Like millions of others, I’ve been fascinated with the live tweeting that has been emanating from the citizens in Iran. Many have flocked to the streets to protest and are using hashtags to record their experiences, and many outside of Iran have begun to retweet their accounts.
But if an Iranian protester tweets his experience, how many retweets should he expect to get?
To test this, I picked 100 tweets at random that were coming from Twitter users that claimed they were in Iran. I only used tweets that were using one of the many standard hashtags and only included tweets that had been published sometime today (Saturday). I then used search.twitter.com and plugged each one of these tweets into the engine, counting up how many users retweeted it.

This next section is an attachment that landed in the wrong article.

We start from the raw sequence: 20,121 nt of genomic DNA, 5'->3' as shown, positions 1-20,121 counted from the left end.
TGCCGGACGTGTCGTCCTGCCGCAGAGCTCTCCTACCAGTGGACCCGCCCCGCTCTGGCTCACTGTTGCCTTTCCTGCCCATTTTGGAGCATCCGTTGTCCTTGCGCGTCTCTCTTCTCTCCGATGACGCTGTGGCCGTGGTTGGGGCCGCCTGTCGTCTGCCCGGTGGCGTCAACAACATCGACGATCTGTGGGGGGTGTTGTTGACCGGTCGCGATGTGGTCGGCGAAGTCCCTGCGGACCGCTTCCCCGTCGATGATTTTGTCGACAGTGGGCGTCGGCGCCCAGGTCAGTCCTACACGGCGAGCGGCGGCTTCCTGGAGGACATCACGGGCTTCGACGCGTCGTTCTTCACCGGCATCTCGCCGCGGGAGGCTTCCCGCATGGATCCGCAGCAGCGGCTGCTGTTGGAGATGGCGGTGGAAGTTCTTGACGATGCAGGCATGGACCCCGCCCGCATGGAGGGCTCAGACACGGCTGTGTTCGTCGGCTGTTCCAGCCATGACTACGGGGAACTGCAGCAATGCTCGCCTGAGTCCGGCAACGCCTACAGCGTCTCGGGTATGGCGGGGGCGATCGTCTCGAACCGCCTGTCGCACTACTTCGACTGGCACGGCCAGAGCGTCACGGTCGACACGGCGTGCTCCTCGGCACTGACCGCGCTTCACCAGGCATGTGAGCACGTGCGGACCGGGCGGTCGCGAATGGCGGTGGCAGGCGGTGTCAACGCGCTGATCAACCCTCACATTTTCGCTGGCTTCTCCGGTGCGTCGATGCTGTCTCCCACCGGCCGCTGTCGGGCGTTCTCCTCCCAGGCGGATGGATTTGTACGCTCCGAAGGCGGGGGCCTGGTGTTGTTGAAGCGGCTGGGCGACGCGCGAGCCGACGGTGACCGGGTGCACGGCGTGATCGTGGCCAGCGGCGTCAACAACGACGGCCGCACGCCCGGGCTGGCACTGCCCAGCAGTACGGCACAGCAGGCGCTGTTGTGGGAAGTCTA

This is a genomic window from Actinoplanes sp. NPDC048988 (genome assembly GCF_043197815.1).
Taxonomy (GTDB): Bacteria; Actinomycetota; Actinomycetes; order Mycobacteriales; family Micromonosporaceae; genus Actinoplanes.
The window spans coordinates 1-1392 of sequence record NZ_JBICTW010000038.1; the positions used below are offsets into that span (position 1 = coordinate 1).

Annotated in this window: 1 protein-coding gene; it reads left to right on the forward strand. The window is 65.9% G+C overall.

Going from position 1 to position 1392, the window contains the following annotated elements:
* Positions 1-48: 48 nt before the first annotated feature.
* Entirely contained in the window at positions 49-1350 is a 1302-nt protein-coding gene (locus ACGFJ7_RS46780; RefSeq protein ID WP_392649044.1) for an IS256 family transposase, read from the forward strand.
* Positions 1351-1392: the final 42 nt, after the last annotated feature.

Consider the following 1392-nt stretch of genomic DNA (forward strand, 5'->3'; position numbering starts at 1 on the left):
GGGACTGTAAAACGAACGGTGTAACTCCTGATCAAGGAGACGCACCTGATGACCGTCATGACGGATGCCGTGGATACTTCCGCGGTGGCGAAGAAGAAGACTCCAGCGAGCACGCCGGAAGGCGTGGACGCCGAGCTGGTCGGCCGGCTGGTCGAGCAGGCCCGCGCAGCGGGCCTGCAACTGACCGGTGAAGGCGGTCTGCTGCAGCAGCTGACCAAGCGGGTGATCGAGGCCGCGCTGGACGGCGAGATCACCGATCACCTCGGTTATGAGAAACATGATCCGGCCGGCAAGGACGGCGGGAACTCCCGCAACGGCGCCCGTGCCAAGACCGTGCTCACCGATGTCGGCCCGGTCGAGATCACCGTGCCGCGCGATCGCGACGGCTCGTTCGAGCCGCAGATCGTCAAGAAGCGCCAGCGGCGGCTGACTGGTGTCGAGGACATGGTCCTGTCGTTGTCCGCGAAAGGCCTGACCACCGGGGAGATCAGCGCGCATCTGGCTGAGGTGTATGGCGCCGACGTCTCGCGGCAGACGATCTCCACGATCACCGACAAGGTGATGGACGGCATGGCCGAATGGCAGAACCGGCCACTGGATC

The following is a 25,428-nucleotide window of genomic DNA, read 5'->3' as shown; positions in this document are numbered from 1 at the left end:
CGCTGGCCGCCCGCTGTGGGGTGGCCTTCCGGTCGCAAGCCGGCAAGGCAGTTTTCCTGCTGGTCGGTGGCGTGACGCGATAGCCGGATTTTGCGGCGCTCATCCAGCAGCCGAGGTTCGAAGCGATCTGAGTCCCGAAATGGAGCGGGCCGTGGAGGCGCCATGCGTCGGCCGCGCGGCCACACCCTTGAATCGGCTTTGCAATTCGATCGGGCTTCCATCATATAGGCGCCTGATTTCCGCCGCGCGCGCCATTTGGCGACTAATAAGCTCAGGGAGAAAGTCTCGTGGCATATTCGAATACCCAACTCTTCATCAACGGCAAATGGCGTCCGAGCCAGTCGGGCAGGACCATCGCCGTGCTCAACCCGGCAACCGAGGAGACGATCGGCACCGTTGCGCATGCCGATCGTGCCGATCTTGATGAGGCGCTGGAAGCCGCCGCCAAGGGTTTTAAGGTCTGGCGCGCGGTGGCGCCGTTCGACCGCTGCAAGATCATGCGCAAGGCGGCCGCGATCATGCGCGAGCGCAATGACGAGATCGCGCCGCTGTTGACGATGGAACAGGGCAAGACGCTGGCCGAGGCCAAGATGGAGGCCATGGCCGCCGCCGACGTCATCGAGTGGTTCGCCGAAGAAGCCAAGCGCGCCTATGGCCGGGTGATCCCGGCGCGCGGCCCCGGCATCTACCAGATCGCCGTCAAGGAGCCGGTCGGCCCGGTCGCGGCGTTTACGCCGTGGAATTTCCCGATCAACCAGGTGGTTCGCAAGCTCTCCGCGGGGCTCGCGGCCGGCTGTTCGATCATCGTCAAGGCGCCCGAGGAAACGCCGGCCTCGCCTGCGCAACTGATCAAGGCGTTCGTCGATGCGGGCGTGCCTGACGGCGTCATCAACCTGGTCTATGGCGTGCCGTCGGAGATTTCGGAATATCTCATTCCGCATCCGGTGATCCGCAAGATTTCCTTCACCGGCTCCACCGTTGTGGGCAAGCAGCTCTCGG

Out of the 100 random tweets, each one was retweeted an average of 57.8 times. The tweet that received the highest volume of retweets had 311 retweets. The smallest had only 6 retweets. Most of the tweets I found had between 30 and 50 retweets.
Of course this was done during normal Eastern Time hours, so it may be that the volume fluctuates throughout the day. But it does show that a single tweet coming out of Iran can be seen by a massive volume of Twitter users fairly easily.